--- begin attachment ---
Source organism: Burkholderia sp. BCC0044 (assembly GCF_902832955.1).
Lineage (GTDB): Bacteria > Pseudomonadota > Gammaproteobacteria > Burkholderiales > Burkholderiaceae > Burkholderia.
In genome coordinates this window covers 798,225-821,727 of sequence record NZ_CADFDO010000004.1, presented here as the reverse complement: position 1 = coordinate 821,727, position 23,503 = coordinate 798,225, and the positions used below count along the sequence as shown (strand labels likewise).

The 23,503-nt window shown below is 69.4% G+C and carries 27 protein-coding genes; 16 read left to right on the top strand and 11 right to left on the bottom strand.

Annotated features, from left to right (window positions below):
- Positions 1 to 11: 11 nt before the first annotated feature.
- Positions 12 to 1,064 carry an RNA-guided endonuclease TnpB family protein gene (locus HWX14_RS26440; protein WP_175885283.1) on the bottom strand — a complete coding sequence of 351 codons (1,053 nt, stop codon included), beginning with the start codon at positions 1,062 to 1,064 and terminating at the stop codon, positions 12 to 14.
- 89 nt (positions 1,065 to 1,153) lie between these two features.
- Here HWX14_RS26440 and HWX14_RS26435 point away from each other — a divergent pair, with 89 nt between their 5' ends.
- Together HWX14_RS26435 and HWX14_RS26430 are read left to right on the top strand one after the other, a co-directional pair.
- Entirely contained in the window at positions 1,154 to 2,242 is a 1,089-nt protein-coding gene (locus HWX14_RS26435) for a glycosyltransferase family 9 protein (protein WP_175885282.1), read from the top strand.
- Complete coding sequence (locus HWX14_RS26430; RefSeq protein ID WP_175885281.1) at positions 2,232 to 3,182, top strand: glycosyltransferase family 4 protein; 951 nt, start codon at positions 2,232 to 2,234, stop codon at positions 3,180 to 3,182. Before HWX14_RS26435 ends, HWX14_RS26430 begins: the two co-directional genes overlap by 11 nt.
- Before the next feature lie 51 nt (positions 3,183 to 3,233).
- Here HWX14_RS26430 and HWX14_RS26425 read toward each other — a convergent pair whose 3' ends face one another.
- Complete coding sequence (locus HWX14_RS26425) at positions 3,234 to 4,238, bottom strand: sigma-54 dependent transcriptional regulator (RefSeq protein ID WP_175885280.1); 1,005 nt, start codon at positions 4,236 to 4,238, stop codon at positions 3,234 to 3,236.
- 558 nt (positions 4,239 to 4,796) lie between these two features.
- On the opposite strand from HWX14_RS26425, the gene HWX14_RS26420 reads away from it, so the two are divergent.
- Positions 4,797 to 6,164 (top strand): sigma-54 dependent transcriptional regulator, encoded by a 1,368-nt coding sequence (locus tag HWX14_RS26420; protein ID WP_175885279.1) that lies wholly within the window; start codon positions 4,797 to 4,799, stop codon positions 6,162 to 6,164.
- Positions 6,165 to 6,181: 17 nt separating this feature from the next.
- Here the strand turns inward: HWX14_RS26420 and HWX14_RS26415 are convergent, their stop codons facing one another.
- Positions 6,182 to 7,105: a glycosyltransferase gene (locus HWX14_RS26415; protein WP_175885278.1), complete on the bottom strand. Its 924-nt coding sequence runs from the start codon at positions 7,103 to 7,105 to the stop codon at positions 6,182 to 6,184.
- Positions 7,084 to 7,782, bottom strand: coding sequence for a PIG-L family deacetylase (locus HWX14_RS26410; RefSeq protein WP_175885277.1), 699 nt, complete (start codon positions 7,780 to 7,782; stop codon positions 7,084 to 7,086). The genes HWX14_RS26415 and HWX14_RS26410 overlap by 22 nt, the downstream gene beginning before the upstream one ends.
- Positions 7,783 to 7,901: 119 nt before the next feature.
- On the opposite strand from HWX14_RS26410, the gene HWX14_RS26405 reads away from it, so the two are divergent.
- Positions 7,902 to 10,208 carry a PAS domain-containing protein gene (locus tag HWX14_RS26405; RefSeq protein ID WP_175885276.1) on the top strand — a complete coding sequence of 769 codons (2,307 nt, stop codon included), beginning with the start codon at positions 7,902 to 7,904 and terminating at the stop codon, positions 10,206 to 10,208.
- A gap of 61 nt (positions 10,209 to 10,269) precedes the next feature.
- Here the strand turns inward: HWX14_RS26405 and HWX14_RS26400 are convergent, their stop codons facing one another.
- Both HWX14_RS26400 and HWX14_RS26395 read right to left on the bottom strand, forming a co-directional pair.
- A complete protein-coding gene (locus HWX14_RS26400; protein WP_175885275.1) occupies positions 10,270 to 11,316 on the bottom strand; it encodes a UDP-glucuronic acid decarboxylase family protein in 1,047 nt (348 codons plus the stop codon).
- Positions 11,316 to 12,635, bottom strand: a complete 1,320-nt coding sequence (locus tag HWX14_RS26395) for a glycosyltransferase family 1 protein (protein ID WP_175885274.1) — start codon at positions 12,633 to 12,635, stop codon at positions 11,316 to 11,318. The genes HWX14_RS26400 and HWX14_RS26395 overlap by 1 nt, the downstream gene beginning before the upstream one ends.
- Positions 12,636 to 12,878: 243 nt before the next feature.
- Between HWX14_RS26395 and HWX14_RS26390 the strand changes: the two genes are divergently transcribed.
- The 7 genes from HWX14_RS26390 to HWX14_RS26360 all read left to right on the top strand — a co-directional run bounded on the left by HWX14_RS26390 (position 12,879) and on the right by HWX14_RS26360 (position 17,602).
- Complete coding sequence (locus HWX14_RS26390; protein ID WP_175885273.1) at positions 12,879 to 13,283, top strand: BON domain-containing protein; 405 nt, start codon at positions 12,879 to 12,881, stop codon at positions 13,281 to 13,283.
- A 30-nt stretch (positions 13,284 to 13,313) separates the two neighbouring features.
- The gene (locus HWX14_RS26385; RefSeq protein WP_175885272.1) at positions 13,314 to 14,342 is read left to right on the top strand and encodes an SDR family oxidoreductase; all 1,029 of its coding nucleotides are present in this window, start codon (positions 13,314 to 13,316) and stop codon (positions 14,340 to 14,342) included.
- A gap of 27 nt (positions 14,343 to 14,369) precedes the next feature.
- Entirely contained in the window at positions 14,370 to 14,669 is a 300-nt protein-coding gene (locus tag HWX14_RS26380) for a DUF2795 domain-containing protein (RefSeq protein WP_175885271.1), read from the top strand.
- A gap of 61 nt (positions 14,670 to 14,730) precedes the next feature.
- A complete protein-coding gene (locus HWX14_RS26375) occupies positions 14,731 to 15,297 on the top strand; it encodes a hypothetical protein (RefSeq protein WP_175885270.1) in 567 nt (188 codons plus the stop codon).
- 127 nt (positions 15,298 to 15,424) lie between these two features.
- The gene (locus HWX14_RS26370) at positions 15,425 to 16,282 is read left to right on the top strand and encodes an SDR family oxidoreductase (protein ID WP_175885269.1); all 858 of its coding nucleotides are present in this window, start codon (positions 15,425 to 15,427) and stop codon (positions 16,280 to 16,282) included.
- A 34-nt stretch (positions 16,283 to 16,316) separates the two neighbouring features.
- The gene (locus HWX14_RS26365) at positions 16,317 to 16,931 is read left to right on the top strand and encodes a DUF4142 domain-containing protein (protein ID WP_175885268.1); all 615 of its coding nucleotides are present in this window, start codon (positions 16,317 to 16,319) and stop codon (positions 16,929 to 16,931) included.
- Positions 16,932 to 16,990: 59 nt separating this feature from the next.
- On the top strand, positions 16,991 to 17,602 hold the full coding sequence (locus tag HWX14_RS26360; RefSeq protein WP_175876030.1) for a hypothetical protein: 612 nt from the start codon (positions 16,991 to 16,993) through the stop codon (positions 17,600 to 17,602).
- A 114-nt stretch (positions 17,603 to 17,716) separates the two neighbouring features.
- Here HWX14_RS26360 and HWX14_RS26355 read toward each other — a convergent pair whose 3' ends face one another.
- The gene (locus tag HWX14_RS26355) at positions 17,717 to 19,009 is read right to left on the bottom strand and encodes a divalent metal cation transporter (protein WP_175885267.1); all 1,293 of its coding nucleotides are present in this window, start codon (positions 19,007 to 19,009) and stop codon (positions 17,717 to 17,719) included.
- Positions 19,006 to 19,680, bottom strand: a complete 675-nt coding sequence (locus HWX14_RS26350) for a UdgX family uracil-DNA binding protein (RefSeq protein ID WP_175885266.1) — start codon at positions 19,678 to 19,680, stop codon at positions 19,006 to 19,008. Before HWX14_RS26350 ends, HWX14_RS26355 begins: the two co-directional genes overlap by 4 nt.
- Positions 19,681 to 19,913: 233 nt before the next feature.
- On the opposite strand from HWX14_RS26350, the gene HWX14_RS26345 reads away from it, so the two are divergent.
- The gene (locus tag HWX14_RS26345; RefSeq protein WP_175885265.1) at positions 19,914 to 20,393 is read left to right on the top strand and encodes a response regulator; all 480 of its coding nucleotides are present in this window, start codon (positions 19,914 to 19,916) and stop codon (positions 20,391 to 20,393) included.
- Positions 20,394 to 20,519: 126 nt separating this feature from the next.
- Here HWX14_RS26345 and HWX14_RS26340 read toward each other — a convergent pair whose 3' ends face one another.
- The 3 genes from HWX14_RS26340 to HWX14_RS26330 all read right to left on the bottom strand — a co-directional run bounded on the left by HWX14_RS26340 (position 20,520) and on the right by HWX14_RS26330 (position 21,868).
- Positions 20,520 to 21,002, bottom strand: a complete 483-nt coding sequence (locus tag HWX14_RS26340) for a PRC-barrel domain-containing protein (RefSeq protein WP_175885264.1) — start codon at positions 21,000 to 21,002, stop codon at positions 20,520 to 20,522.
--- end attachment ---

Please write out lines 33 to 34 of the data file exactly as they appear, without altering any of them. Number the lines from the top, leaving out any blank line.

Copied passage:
- The 7 genes from HWX14_RS26390 to HWX14_RS26360 all read left to right on the top strand — a co-directional run bounded on the left by HWX14_RS26390 (position 12,879) and on the right by HWX14_RS26360 (position 17,602).
- Complete coding sequence (locus HWX14_RS26390; protein ID WP_175885273.1) at positions 12,879 to 13,283, top strand: BON domain-containing protein; 405 nt, start codon at positions 12,879 to 12,881, stop codon at positions 13,281 to 13,283.